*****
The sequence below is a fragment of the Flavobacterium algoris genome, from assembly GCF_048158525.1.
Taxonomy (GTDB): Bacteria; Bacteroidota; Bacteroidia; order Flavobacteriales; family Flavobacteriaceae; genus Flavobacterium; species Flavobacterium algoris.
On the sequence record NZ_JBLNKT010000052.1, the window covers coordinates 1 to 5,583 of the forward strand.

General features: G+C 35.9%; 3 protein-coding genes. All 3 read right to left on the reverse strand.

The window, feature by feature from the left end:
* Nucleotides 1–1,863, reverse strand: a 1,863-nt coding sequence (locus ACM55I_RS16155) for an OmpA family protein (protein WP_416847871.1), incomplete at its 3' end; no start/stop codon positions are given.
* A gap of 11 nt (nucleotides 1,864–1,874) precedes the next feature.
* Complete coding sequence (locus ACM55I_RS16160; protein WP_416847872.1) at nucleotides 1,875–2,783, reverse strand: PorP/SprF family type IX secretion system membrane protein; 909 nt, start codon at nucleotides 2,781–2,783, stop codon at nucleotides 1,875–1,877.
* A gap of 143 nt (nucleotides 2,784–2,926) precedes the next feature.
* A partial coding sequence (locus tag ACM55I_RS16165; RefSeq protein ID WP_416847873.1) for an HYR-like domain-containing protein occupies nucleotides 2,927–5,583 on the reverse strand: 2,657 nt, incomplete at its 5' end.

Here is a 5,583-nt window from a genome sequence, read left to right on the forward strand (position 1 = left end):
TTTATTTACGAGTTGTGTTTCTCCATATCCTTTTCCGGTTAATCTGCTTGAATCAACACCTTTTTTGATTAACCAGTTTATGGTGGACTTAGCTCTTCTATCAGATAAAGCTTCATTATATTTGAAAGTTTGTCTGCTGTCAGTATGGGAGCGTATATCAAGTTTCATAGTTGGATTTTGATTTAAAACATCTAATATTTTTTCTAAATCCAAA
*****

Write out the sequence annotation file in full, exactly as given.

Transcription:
The sequence below is a fragment of the Flavobacterium algoris genome, from assembly GCF_048158525.1.
Taxonomy (GTDB): Bacteria; Bacteroidota; Bacteroidia; order Flavobacteriales; family Flavobacteriaceae; genus Flavobacterium; species Flavobacterium algoris.
On the sequence record NZ_JBLNKT010000052.1, the window covers coordinates 1 to 5,583 of the forward strand.

General features: G+C 35.9%; 3 protein-coding genes. All 3 read right to left on the reverse strand.

The window, feature by feature from the left end:
* Nucleotides 1–1,863, reverse strand: a 1,863-nt coding sequence (locus ACM55I_RS16155) for an OmpA family protein (protein WP_416847871.1), incomplete at its 3' end; no start/stop codon positions are given.
* A gap of 11 nt (nucleotides 1,864–1,874) precedes the next feature.
* Complete coding sequence (locus ACM55I_RS16160; protein WP_416847872.1) at nucleotides 1,875–2,783, reverse strand: PorP/SprF family type IX secretion system membrane protein; 909 nt, start codon at nucleotides 2,781–2,783, stop codon at nucleotides 1,875–1,877.
* A gap of 143 nt (nucleotides 2,784–2,926) precedes the next feature.
* A partial coding sequence (locus tag ACM55I_RS16165; RefSeq protein ID WP_416847873.1) for an HYR-like domain-containing protein occupies nucleotides 2,927–5,583 on the reverse strand: 2,657 nt, incomplete at its 5' end.

Here is a 5,583-nt window from a genome sequence, read left to right on the forward strand (position 1 = left end):
TTTATTTACGAGTTGTGTTTCTCCATATCCTTTTCCGGTTAATCTGCTTGAATCAACACCTTTTTTGATTAACCAGTTTATGGTGGACTTAGCTCTTCTATCAGATAAAGCTTCATTATATTTGAAAGTTTGTCTGCTGTCAGTATGGGAGCGTATATCAAGTTTCATAGTTGGATTTTGATTTAAAACATCTAATATTTTTTCTAAATCCAAA